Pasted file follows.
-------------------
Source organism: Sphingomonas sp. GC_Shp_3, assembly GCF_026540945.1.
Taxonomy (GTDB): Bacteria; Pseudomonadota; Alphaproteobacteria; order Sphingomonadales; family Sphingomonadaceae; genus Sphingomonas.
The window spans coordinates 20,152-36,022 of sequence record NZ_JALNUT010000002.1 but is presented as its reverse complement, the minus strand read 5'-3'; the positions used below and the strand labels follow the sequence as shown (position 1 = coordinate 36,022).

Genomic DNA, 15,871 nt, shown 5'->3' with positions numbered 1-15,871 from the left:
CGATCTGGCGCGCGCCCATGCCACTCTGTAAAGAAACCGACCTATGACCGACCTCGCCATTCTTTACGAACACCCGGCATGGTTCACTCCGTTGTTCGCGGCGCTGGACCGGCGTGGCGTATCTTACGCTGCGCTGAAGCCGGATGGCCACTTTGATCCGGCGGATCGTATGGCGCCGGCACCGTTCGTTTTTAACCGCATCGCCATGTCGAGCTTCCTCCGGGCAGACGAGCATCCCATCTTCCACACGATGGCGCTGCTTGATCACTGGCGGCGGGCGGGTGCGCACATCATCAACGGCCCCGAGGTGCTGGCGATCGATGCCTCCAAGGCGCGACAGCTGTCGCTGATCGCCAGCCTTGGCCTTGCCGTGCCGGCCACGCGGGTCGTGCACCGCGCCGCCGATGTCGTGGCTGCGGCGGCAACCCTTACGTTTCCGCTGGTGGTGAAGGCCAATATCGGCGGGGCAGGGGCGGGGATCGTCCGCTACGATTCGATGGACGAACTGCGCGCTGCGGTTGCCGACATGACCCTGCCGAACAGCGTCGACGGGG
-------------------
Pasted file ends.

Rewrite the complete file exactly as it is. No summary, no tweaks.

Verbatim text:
Source organism: Sphingomonas sp. GC_Shp_3, assembly GCF_026540945.1.
Taxonomy (GTDB): Bacteria; Pseudomonadota; Alphaproteobacteria; order Sphingomonadales; family Sphingomonadaceae; genus Sphingomonas.
The window spans coordinates 20,152-36,022 of sequence record NZ_JALNUT010000002.1 but is presented as its reverse complement, the minus strand read 5'-3'; the positions used below and the strand labels follow the sequence as shown (position 1 = coordinate 36,022).

Genomic DNA, 15,871 nt, shown 5'->3' with positions numbered 1-15,871 from the left:
CGATCTGGCGCGCGCCCATGCCACTCTGTAAAGAAACCGACCTATGACCGACCTCGCCATTCTTTACGAACACCCGGCATGGTTCACTCCGTTGTTCGCGGCGCTGGACCGGCGTGGCGTATCTTACGCTGCGCTGAAGCCGGATGGCCACTTTGATCCGGCGGATCGTATGGCGCCGGCACCGTTCGTTTTTAACCGCATCGCCATGTCGAGCTTCCTCCGGGCAGACGAGCATCCCATCTTCCACACGATGGCGCTGCTTGATCACTGGCGGCGGGCGGGTGCGCACATCATCAACGGCCCCGAGGTGCTGGCGATCGATGCCTCCAAGGCGCGACAGCTGTCGCTGATCGCCAGCCTTGGCCTTGCCGTGCCGGCCACGCGGGTCGTGCACCGCGCCGCCGATGTCGTGGCTGCGGCGGCAACCCTTACGTTTCCGCTGGTGGTGAAGGCCAATATCGGCGGGGCAGGGGCGGGGATCGTCCGCTACGATTCGATGGACGAACTGCGCGCTGCGGTTGCCGACATGACCCTGCCGAACAGCGTCGACGGGG